Rather than finding a way to survive, you should curl up in a ball and die.

    Its the best thing for everyone involved.

    • I totally agree, but perhaps in a less venomous way:

      Why can't an industry say... "I see the writing on the wall... how's about we all pivot into a new and more useful industry instead of clinging to the wrecked sinking ship of an industry we've built."

      Take the newspaper industry for example. They should have wrapped it up long ago. If they had started the digital pivot earlier, they could have forged a completely new model moving subscriptions to electronic distribution... but by waiting and milking it fo

  • by gstoddart ( 321705 ) on Monday January 25, 2016 @10:33AM (#51365805) Homepage

    While they'll no doubt use it to set your insurance rates, they also plan to "send you advice, alerts, coupons or discounts on insurance or other goods and services." Traveler's Insurance is thinking along somewhat similar lines. They want to create "a device that offers specific suggestions for managing errands and other travel. Customers would be able to see a map of 'risk zone' data for places they want to go, such as stores, restaurants and roads. They could then plan the day 'with an eye toward how risky such endeavors may be,' according to the patent application."

    So, what, they want to be our nannies, and they think people will just let themselves be tracked to prop up their failing business model?

    I'm sorry, but why the hell would anybody want this? Wow, gee, I'll just go ahead and implant this device so you can monitor everything I do and monetize it.

    How about no? I'm glad I live in a country which has real privacy laws, instead of one in which corporations assume they can just insinuate themselves into every aspect of your life for their own gain.

    So much bullshit.

    • Re:WTF??? (Score:4, Informative)

      by kilfarsnar ( 561956 ) on Monday January 25, 2016 @10:43AM (#51365903)

      So, what, they want to be our nannies, and they think people will just let themselves be tracked to prop up their failing business model?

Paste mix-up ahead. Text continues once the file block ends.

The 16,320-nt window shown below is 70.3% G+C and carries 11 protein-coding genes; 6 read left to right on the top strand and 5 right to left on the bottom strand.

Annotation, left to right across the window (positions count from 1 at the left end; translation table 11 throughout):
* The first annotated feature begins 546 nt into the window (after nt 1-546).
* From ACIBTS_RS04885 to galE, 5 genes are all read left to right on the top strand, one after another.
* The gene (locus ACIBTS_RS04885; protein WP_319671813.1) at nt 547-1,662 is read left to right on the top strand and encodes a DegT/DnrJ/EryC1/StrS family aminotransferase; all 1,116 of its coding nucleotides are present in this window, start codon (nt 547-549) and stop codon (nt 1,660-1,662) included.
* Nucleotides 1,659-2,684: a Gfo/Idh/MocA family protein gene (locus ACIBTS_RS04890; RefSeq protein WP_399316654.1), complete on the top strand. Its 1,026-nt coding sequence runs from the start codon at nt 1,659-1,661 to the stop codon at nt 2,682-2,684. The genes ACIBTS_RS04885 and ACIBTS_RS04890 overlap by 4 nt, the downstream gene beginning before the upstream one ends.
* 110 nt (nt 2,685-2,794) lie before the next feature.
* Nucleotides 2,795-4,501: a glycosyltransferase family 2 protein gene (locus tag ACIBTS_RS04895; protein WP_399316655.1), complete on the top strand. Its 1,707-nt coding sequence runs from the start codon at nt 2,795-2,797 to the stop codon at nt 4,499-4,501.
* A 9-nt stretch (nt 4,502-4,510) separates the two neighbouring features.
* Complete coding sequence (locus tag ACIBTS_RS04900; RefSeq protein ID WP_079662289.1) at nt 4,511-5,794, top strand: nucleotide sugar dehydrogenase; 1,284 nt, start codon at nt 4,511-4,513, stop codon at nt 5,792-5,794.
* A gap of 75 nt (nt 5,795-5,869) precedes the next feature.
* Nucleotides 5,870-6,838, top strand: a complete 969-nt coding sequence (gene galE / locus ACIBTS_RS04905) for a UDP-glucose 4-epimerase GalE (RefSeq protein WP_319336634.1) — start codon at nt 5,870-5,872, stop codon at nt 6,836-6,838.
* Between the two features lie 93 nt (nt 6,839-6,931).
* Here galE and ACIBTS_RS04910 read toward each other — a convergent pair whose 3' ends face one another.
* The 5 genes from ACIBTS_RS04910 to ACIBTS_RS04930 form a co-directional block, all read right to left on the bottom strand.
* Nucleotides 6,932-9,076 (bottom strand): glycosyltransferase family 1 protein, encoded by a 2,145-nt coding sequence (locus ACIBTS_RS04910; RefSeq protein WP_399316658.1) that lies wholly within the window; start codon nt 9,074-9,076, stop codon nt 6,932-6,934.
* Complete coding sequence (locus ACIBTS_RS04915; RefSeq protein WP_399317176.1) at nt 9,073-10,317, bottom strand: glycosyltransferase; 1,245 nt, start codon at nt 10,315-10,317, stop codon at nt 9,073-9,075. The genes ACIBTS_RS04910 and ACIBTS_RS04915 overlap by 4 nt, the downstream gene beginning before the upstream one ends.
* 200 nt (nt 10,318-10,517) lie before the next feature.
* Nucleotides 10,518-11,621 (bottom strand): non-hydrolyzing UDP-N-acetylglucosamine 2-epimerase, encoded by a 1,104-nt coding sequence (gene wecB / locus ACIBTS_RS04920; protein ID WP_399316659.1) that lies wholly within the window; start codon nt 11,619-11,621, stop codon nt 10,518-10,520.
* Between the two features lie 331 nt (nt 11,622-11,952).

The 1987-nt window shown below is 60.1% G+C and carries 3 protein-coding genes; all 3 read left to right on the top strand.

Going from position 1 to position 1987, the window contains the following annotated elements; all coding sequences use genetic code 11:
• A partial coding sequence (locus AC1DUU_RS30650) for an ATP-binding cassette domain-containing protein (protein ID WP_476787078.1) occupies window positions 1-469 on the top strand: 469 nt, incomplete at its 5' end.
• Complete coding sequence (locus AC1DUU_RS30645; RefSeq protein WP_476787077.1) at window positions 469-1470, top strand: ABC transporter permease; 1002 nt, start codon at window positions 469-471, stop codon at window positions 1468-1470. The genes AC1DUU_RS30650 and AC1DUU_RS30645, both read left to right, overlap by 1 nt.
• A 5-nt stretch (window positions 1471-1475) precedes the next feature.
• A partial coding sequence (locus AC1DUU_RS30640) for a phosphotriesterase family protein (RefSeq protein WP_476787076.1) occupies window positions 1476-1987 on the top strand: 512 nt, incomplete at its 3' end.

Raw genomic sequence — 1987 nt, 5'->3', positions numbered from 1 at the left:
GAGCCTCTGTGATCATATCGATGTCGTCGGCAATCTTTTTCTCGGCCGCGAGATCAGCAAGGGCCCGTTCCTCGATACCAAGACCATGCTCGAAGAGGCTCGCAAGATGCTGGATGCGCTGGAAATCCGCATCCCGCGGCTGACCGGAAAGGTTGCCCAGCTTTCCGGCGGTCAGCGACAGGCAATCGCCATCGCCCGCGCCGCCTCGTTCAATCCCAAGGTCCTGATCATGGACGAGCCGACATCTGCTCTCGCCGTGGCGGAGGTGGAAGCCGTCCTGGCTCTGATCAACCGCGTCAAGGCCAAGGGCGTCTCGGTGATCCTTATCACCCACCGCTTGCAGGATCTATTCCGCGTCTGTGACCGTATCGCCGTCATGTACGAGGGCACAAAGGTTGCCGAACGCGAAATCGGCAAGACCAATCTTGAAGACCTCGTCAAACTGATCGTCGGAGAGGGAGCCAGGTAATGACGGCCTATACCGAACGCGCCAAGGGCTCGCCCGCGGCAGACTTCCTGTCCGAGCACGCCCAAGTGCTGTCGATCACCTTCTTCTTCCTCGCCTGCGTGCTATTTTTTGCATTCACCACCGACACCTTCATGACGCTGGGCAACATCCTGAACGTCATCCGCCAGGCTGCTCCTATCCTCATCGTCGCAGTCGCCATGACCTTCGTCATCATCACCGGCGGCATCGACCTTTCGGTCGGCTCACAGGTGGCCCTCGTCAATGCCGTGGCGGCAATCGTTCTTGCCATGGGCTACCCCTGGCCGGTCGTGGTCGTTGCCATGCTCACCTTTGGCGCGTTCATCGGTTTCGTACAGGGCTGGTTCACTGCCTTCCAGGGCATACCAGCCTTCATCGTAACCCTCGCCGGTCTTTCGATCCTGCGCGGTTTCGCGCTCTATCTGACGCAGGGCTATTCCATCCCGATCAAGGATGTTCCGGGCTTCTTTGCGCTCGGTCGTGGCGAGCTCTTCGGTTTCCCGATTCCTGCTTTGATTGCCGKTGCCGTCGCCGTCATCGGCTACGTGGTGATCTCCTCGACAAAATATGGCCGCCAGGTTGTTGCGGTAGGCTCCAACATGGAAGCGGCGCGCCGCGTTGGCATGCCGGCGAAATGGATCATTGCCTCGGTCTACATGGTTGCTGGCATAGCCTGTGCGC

No, they think people will let themselves be tracked for BIG SAVINGS! and convenience. Based on what I have seen of people's behavior and ability to not think things through, I think it might work.

      So much bullshit.

      Oh yeah.

      • They already are trying it and finding less than 35% of people actually do it. This is up from 20% a few years ago, mainly due to massive advertising.

        Assuming that 50% of people would benefit and the other 50% would lose, that means a solid 15% of the population is intentionally refusing to do it. Note, that number is probably higher, as most people think they are better drivers than they actually are. Let's say that 70% of the population THINKS they would benefit from it, which means that approximatel

  • by scamper_22 ( 1073470 ) on Monday January 25, 2016 @10:33AM (#51365815)

    Are driverless cars really the big game changer for auto insurance?
    I'm in Ontario, Canada and I just don't see how this is going to change things.
    We already have 'no-fault' auto insurance, which basically means you buy car insurance to protect yourself and liability.
    You don't go around suing the other drivers or anything. When you make a claim, you just deal with your own insurance company.
    The rate you pay is still based on your risk.

    So, we have driverless cars. You still buy insurance to protect yourself and liability.
    Maybe some of the risk metrics change. Like cars with a better record of being driverless get lower rates? But that's no different than rating cars for safety today.

    I suppose some countries might need to change how their auto-insurance works. Moving more towards no-fault insurance.
    But it's not like the world doesn't have plenty of models to choose from that would better fit the driverless world.
    They don't have to reinvent the wheel as far as I can tell.

    • So, we have driverless cars. You still buy insurance to protect yourself and liability.

      That's not how I see it.

      I'm not paying for risk insurance for a driverless car. Let the maker assume that.

      A driverless car is something in which I am a passenger, can get into it after a few drinks in the pub, and for which I will take ZERO liability.

      In a truly driverless scenario, the liability doesn't extend to me, because I have no inputs. If it runs over someone, let the company who made it own that liability.

      Any